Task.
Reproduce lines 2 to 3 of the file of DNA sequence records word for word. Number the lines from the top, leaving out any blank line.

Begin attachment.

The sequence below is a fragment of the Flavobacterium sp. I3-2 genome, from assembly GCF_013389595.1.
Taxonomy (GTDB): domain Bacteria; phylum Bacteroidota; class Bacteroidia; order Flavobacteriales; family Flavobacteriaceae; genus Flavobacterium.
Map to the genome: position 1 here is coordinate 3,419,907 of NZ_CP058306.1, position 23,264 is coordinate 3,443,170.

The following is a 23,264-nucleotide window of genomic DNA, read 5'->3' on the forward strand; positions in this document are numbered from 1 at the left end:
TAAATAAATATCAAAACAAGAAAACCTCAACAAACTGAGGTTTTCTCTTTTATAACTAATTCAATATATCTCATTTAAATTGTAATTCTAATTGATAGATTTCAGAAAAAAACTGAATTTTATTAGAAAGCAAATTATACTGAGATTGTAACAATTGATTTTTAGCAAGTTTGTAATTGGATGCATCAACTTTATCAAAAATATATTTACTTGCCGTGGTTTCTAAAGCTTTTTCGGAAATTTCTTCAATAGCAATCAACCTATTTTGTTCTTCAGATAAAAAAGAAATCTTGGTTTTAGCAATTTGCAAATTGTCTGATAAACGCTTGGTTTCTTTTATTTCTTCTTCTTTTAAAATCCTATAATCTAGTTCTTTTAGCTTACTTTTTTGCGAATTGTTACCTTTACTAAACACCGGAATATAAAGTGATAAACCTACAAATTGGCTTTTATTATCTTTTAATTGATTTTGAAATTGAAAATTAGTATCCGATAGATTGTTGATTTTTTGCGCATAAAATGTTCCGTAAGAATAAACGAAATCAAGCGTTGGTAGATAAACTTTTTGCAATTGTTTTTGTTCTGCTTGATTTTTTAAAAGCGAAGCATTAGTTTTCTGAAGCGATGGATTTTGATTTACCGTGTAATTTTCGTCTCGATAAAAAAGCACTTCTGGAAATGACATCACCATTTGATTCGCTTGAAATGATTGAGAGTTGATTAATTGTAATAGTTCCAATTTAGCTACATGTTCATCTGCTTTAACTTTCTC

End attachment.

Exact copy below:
Taxonomy (GTDB): domain Bacteria; phylum Bacteroidota; class Bacteroidia; order Flavobacteriales; family Flavobacteriaceae; genus Flavobacterium.
Map to the genome: position 1 here is coordinate 3,419,907 of NZ_CP058306.1, position 23,264 is coordinate 3,443,170.